Which raises a question. What’s at stake in my telling these stories about myself, when the purpose in this column is (eventually) to examine the stories of Jesus’s encounters with the Pharisees? By and by, Lord, by and by. But first let me ask a question. Suppose in 150 years someone comes across “Song for His Left Ear,” and has no idea who Harlow Soderborg Clark is, but knows what “surgically deaf” means. Will it matter to that person whether there ever was a person with the initials HSC? Won’t the poem be just as effective if that’s just a name the poet picked out, like Ramon Fernandez? Tell me, won’t the poem be just as effective if it’s not attached to a person at all?

While we say we shape the world into words, it’s at least as accurate to say we shape our words into world, shape our words to capture the world, that when we set out to render or capture something in words, we shape our words to to capture the world as faithfully as we can.

Though the poem itself may be independent of the person whose operation inspired it, surely it’s worth thinking about the fact that the poet would not have written it if he wasn’t trying to capture the experience of someone he loved and cared about. I’ll add that Dannie Abse’s “In the Theatre” would not be nearly as tragic, eerie, and profoundly unsettling if he didn’t introduce it as his father’s account of botching a brain surgery. And I doubt Abse would have written the poem if he wasn’t trying to capture the experience of someone he loved and cared about.

A nod here to Leslie Norris, who introduced me to Abse’s work, and strove mightily to teach me that poetry need not be defined by Eliotic pyrotechnics, that poems could come from the mundane and joyous world around us, that we can recognize the poetry in that world and shape our words to catch or reflect or fit that poetry. Both Dennis Clark and Dannie Abse did a wonderful job of recognizing the poetry in the lives of family members, and shaping words to fit that poetry.

And if I were writing my philosophy of composition I would end here. But I’m not. I’m trying to understand the nature of figurative interpretations. We usually think figurative vs. literal, and not that something can be both figurative and literal. We also have a very old tradition–probably ancient even when Dante wrote to Con Grande about the levels of interpretation–of seeing figurative interpretation as superior to literal interpretation.

So let me repose the question I asked earlier about whether it really matters to readers of “Song for His Left Ear” whether the poem is based on someone’s actual experience.

In his introduction to The Book of J Harold Bloom proposes that J was a woman in David’s court. He sees a feminine sensibility in J’s stories, in the same way, I suppose that some Homer scholars see the portrait of Alcinous’s daughter Nausicaa in Odyssey Book 6 as the author’s self-portrait.

Now if you’ve never heard of J, the oversimplified explanation is that Bible scholars see four main sources for the Pentateuch. J mostly calls the deity Jahveh, E mostly calls the deity Elohim, P is concerned with priestly matters, and D is the Deuteronomist. R is the Redactor who intercut the narratives before paying Steven Peck a visit with a ms. called The Scholar of Moab. The Book of J is David Rosenberg’s verse translation of the J material as a continuous narrative.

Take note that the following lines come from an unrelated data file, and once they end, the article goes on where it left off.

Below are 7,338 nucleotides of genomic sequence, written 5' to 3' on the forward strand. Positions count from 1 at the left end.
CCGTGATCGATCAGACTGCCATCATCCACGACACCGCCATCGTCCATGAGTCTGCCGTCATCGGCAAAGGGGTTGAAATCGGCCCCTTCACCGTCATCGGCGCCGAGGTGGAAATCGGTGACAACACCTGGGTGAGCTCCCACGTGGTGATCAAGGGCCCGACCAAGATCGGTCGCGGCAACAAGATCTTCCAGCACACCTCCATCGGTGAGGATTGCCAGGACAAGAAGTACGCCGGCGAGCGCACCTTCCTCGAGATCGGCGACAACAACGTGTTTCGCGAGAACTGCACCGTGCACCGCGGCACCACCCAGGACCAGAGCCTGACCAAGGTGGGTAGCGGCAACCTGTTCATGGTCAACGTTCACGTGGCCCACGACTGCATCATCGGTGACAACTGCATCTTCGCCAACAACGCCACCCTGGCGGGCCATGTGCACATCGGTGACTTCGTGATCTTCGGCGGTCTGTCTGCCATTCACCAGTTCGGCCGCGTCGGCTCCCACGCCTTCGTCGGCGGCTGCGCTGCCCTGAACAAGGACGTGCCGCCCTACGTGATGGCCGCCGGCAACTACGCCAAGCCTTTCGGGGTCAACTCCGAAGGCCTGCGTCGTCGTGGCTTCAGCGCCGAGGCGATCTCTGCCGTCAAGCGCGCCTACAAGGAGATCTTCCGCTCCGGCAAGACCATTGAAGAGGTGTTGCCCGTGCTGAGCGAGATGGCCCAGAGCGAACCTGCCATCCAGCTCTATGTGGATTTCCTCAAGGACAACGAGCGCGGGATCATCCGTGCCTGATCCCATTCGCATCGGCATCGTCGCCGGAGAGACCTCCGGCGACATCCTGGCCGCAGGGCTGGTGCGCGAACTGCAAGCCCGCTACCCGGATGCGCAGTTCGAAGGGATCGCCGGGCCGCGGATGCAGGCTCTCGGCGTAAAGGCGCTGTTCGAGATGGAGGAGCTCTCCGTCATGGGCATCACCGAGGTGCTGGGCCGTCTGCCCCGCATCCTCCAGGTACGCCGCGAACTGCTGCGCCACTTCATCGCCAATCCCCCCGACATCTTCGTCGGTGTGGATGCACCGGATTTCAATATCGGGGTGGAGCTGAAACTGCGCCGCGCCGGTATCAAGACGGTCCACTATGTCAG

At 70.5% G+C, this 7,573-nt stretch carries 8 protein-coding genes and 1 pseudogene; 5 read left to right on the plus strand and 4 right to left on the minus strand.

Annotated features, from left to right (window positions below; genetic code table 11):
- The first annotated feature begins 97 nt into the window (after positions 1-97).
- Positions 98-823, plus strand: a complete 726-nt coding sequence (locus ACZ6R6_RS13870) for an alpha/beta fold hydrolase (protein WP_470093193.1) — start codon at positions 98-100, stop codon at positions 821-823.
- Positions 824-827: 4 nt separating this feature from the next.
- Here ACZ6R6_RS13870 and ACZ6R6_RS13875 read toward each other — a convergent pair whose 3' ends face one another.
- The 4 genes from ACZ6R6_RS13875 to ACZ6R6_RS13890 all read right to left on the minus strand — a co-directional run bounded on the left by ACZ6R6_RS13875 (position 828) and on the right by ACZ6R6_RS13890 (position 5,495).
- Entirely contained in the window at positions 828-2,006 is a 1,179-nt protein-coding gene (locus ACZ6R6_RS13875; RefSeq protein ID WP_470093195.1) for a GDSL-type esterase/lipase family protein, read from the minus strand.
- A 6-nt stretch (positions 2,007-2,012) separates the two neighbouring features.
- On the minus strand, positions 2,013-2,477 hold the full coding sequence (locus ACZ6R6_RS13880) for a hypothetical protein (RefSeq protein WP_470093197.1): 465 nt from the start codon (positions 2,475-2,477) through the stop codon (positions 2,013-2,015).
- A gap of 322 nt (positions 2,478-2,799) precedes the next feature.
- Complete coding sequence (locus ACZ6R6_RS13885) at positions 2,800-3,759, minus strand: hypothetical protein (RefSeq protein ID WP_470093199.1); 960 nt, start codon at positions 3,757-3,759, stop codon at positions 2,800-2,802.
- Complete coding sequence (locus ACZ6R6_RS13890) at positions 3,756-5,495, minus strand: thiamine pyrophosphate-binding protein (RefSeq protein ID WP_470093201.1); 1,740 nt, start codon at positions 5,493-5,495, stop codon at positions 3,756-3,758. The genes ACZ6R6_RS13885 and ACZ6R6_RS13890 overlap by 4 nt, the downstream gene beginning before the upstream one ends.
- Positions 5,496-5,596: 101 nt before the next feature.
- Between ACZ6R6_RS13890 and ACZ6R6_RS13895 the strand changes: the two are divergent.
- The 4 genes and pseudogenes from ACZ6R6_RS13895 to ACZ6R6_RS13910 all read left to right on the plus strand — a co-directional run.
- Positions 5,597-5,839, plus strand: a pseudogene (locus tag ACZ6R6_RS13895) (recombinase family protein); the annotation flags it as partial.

For Harold Bloom J’s eternal feminine makes her Jahveh’s Jewish mother. This also means that the God we worship is a literary character, Bloom says. (Of course so is Sewkrates, Nausicaa, Sappho, Emily Dickinson, Jesus, Harold Bloom, Harlow Clark, and (if we are to believe what he says in “The Book of Imaginary Creatures) Jorge Luis Borges. Among others.)

So here’s the question. Do you pray to Huckleberry Finn? Did Hamlet or Anna Karenina suffer and die for your sins and sorrows? Those are not rhetorical questions. I’m well aware that there are people who would say the story of redemption is what saves us. The Story. It does not have to be tied to a physical act in historical time. The Story is very powerful to save, and will save us if we let it. If you believe this I’d like to hear why.

And if you believe in the story of Jesus, why that story rather than the story of sacrificed daughters named and unnamed, or the story of Huck Finn saying, “All right, then, I’ll go to hell”?

And if you don’t believe that the story of redemption alone is sufficient, but rather that the story has to accurately, truthfully reflect a historical act, why? What does the historical act add to the story of redemption? And is there room for the story to be both a historical narrative and a highly figurative, symbolic act?

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3 Responses to In Tents #33 More on Figurative Language and Interpretation (Who You Callin’ a Moron?)

  1. Jonathan Langford says:

    In one of his essays, Tolkien (who had quite a lot to say on this particular subject) noted that members of an aristocratic class who have been raised with a certain type of literature are as a result more likely to imitate that literature in real life. (I think this was with reference to The Battle of Maldon.) An obvious truth, but one that seems to be ignored when people assume that just because behavior is archetypal, it can’t also be real.